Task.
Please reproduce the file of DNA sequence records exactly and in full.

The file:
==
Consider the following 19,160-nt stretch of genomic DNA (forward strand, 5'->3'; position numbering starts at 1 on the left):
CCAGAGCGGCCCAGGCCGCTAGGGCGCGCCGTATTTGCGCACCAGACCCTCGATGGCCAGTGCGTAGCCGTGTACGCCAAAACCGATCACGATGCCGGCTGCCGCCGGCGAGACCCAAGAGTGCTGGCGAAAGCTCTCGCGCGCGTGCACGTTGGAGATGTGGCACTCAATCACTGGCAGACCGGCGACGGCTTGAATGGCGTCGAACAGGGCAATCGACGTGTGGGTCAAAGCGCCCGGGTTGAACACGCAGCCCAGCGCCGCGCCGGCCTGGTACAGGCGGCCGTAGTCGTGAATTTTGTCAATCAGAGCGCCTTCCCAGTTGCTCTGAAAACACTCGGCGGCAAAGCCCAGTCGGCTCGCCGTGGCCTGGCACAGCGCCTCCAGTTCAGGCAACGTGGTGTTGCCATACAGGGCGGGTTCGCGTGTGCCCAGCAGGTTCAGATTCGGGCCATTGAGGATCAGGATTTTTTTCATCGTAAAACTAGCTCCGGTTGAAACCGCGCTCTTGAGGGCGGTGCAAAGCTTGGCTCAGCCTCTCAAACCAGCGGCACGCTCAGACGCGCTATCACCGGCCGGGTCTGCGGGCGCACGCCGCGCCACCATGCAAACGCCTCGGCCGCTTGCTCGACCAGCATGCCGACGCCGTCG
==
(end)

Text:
Consider the following 19,160-nt stretch of genomic DNA (forward strand, 5'->3'; position numbering starts at 1 on the left):
CCAGAGCGGCCCAGGCCGCTAGGGCGCGCCGTATTTGCGCACCAGACCCTCGATGGCCAGTGCGTAGCCGTGTACGCCAAAACCGATCACGATGCCGGCTGCCGCCGGCGAGACCCAAGAGTGCTGGCGAAAGCTCTCGCGCGCGTGCACGTTGGAGATGTGGCACTCAATCACTGGCAGACCGGCGACGGCTTGAATGGCGTCGAACAGGGCAATCGACGTGTGGGTCAAAGCGCCCGGGTTGAACACGCAGCCCAGCGCCGCGCCGGCCTGGTACAGGCGGCCGTAGTCGTGAATTTTGTCAATCAGAGCGCCTTCCCAGTTGCTCTGAAAACACTCGGCGGCAAAGCCCAGTCGGCTCGCCGTGGCCTGGCACAGCGCCTCCAGTTCAGGCAACGTGGTGTTGCCATACAGGGCGGGTTCGCGTGTGCCCAGCAGGTTCAGATTCGGGCCATTGAGGATCAGGATTTTTTTCATCGTAAAACTAGCTCCGGTTGAAACCGCGCTCTTGAGGGCGGTGCAAAGCTTGGCTCAGCCTCTCAAACCAGCGGCACGCTCAGACGCGCTATCACCGGCCGGGTCTGCGGGCGCACGCCGCGCCACCATGCAAACGCCTCGGCCGCTTGCTCGACCAGCATGCCGACGCCGTCG